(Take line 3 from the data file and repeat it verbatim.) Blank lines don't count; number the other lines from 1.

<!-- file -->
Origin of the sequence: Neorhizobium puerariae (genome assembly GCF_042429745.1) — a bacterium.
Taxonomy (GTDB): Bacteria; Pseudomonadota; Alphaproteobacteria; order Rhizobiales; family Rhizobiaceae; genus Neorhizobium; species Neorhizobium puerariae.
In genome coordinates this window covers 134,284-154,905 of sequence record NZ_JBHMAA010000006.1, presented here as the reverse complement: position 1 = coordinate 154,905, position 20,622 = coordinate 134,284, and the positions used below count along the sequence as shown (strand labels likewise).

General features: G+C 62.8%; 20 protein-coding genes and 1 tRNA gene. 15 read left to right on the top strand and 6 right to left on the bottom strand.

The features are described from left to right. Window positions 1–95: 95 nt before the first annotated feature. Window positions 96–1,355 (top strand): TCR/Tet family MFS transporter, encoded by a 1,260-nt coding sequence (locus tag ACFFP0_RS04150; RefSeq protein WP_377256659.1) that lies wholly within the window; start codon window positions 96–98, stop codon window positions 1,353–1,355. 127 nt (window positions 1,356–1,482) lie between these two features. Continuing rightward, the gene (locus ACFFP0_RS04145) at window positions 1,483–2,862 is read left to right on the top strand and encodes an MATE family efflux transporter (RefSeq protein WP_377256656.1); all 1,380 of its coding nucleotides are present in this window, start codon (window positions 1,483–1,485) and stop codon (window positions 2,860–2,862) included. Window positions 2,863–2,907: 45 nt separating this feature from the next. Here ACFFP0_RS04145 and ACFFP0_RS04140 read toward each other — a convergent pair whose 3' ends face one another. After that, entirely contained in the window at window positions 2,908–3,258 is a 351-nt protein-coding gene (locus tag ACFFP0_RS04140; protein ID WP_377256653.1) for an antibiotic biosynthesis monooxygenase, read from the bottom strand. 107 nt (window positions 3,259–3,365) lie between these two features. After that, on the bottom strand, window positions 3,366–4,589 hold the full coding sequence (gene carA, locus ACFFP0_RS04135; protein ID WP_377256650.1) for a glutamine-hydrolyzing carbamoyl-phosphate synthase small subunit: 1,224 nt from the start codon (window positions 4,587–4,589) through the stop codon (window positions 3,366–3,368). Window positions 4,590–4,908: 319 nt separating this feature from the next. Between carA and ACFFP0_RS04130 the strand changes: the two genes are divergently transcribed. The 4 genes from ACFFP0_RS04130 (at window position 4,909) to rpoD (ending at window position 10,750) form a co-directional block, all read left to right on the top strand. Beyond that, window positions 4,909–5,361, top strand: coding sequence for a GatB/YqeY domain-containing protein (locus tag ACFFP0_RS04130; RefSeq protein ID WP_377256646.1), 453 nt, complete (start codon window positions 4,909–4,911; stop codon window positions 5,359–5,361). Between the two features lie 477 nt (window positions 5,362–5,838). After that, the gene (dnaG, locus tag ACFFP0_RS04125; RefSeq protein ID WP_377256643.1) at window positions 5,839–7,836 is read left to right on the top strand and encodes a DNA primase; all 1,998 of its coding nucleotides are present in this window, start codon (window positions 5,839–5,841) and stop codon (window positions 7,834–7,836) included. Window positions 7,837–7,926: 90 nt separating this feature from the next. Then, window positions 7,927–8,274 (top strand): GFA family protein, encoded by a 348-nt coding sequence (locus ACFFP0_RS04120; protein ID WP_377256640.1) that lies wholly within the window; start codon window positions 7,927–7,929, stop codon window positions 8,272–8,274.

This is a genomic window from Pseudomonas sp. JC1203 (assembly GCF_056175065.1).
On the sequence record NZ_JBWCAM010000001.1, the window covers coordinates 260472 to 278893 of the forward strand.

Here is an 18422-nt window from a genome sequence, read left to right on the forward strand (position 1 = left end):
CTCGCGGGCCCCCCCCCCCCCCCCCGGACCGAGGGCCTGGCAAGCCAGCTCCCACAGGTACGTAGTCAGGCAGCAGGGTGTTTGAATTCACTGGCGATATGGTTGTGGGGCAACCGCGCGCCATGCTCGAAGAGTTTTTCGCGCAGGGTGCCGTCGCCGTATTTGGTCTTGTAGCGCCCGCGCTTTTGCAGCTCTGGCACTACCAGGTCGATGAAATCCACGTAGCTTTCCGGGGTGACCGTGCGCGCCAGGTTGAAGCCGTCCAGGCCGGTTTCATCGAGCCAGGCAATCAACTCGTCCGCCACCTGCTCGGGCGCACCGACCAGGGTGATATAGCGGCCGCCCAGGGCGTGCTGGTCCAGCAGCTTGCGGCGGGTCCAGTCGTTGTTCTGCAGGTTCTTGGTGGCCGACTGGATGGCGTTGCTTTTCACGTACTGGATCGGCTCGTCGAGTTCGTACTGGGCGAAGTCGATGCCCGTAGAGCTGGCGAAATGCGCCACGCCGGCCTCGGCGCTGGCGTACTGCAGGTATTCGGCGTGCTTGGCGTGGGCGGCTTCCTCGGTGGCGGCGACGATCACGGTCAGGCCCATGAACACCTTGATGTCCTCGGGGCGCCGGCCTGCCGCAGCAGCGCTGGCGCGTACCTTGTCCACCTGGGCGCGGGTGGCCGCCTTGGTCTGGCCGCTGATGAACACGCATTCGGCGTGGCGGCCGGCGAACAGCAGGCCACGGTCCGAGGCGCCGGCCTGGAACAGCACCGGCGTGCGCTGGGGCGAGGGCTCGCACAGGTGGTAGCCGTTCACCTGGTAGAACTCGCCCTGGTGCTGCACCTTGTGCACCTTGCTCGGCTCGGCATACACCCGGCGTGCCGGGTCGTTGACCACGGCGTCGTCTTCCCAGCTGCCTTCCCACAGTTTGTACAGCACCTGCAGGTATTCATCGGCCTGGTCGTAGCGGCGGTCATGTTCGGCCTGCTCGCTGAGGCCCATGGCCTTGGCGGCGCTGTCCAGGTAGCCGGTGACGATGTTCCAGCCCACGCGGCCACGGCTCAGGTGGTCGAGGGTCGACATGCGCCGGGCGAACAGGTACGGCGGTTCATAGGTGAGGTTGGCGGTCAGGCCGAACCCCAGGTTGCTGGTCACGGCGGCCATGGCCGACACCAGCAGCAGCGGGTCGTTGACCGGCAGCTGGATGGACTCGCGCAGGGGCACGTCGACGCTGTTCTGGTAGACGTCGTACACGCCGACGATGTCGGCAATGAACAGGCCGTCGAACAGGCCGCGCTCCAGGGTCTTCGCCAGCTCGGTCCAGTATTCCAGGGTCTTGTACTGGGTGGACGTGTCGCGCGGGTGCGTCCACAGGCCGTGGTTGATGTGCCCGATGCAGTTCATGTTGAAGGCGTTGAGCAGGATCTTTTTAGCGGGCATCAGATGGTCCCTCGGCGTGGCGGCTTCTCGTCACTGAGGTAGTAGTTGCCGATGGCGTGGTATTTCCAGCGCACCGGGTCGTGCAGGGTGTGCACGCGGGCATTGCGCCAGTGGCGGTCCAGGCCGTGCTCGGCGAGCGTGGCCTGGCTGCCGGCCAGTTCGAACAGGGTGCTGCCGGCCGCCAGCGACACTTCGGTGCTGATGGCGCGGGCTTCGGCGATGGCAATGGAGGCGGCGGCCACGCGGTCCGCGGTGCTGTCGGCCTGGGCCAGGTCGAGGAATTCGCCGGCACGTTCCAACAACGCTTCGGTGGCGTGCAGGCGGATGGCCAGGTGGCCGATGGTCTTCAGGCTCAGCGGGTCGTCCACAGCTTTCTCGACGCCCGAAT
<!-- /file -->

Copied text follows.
In genome coordinates this window covers 134,284-154,905 of sequence record NZ_JBHMAA010000006.1, presented here as the reverse complement: position 1 = coordinate 154,905, position 20,622 = coordinate 134,284, and the positions used below count along the sequence as shown (strand labels likewise).